Remembering Leo Tolstoy

His name rarely comes up anymore when discussing literary heavyweights, but it would be hard to discount the contributions Russian novelist Leo Tolstoy gave this world.  Jennie Rothenberg Gritz, an editor for The Atlantic digs into the magazine’s archives (they go back 153 years) and pulls out a profile of Tolstoy from 1891, by Isabel Hapgood — one that foreshadowed his death on November 7, 1910.

The profile, long as it is, is a fairly remarkable read as much for the historical record, as it’s striking modernity.  Here is Hapgood’s opening salvo:

During our acquaintance in Moscow, in the winter, with the family of Count Lyeff Nikoláievitch Tolstóy, the famous novelist, the countess had said to us: “You must come and visit us at Yásnaya Polyána next summer. You should see Russian country life, and you will see it with us. Our house is not elegant, but you will find it plain, clean, and comfortable.”

Such an invitation was not to be resisted. When summer came, the family wrote to say that they would meet us at the nearest station, where no carriages were to be had by casual travelers, if we would notify them of our arrival. But the weather had been too bad for country visits, and we were afraid to give Fate a hint of our intentions by announcing our movements; moreover, all the trains seemed to reach that station at a very late hour of the night. We decided to make our appearance from another quarter, in our own conveyance, on a fair day, and long before any meal. If it should prove inconvenient for the family to receive us, they would not be occasioned even momentary awkwardness, and our retreat would be secured. We had seen enough of the charmingly easy Russian hospitality to feel sure of our ground otherwise.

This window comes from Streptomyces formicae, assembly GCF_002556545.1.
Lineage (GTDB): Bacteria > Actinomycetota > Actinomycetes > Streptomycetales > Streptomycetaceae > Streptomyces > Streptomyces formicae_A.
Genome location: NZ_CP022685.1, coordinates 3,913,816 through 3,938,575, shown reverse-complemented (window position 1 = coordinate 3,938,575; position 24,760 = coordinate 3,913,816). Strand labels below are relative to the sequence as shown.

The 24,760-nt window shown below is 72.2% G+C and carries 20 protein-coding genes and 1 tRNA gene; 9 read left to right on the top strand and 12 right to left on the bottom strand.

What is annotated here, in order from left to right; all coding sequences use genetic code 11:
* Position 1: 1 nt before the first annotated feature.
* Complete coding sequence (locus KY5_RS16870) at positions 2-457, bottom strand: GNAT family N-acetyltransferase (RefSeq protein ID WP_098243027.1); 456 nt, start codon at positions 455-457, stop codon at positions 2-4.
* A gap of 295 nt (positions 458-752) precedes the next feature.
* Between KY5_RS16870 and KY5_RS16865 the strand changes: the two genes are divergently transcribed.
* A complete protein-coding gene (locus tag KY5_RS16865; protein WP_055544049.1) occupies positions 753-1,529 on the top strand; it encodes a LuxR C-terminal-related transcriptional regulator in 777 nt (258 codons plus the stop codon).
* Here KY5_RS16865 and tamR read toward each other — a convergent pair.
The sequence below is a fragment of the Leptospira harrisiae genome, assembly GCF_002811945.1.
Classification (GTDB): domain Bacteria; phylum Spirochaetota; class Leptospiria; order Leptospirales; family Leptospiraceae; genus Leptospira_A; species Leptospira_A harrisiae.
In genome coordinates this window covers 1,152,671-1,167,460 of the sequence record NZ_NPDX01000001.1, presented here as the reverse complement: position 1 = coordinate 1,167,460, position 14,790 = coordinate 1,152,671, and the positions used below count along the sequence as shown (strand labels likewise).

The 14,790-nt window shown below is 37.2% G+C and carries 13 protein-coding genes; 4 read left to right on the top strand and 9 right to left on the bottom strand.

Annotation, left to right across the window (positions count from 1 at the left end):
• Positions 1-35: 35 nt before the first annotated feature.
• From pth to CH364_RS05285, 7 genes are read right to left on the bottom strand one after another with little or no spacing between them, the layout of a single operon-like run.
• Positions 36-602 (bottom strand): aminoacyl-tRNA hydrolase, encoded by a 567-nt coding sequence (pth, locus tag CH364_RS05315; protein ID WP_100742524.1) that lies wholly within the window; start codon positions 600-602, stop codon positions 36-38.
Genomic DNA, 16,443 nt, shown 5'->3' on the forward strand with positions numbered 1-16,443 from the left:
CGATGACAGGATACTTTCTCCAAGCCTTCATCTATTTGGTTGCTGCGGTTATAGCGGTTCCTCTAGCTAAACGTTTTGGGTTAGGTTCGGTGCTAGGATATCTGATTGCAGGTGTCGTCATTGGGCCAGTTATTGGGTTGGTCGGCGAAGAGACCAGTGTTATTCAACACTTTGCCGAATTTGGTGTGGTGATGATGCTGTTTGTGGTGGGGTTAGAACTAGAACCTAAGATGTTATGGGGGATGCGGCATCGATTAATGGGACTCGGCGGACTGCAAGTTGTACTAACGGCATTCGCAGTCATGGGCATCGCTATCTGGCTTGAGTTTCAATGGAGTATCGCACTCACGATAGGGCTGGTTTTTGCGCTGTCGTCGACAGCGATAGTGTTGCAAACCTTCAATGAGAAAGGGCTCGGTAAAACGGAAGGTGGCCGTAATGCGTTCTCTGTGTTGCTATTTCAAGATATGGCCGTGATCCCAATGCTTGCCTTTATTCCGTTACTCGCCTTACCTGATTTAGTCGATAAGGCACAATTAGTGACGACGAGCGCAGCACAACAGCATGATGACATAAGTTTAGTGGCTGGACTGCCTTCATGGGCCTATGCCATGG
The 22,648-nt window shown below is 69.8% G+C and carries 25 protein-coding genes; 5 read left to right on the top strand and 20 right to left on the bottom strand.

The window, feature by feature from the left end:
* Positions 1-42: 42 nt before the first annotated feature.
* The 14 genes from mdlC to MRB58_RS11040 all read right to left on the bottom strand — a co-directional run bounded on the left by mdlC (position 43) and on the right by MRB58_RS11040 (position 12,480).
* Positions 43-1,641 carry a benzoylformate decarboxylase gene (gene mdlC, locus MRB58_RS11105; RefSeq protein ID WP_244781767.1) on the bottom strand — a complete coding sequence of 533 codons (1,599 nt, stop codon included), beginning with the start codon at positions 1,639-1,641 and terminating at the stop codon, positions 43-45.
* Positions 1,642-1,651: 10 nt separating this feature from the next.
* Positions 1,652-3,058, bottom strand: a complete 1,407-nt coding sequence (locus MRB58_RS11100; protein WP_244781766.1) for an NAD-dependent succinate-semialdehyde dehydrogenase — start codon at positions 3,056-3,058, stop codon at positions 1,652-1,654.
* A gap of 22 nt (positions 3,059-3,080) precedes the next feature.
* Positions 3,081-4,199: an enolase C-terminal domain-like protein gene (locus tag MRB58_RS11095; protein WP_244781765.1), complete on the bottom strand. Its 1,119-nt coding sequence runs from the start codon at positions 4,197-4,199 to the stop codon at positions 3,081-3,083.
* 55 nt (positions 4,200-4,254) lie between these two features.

Accordingly we set out for Túla on a June day that was dazzling with sunshine and heat, after the autumnal chill of the recent rains. As we progressed southward from Moscow the country was more varied than north of it, with ever-changing vistas of gently sloping hills and verdant valleys, well cultivated and dotted with thatched cottages which stood flatter on the ground here than where wood is more plentiful.

Hapgood, in 1891 mind you, has crafted a first-person narrative profile of Count Leo Tolstoy, complete with asides, notes, wry commentary and snide parentheticals.

Here she is discussing Tolstoy with a Russian peasant she met on the street:

“How had they affected him? Why, he had learned to love all the world better. He knew that if he had a bit of bread he must share it with his neighbor, even if he did find it hard work to support his wife and four small children. Had such a need arisen? Yes; and he had given his children’s bread to others.” (He pretended not to hear when I inquired why he had not given his own share of the bread.) “Was he a more honest man than before? Oh, yes, yes, indeed! He would not take a kopék from any one unless he were justly entitled to it.”

“And Count Tolstóy! A fine man, that! The Emperor had conferred upon him the right to release prisoners from the jail,—had I noticed the big jail, on the left hand, as we drove out of town?” (I took the liberty to doubt this legend, in strict privacy.) “Túla was a very bad place; there were many prisoners. Men went to the bad there from the lack of something to do.” (This man was a philosopher, it seemed.)

So he ran on enthusiastically, twisting round in his seat, letting his horse do as it would, and talking in that soft, gentle, charming way to which a dozen adjectives would fail to do justice, and which appears to be the heritage of almost every Russian, high or low. It was an uncomfortable attitude for us, because it left us nowhere to put our smiles, and we would not for the world have had him suspect that he amused us.

But the gem of his discourse dropped from his lips when I asked him what, in his opinion, would be the result if Count Tolstóy could reconstruct the world on his plan.

“Why, naturally,” he replied, “if all men were equal, I should not be driving you, for example. I should have my own horse and cow and property, and I should do no work!”

I must say that, on reflection, I was not surprised that he should have reached this rather astonishing conclusion. I have no doubt that all of his kind—and it is not a stupid kind, by any means—think the same. I tried to tell him about America, where we are all equals in theory (I omitted “theory”), and yet where some of us still “drive other people,” figuratively speaking.

This is a mind boggling great essay, both for it’s content and language dexterity.  [via @Open Culture]

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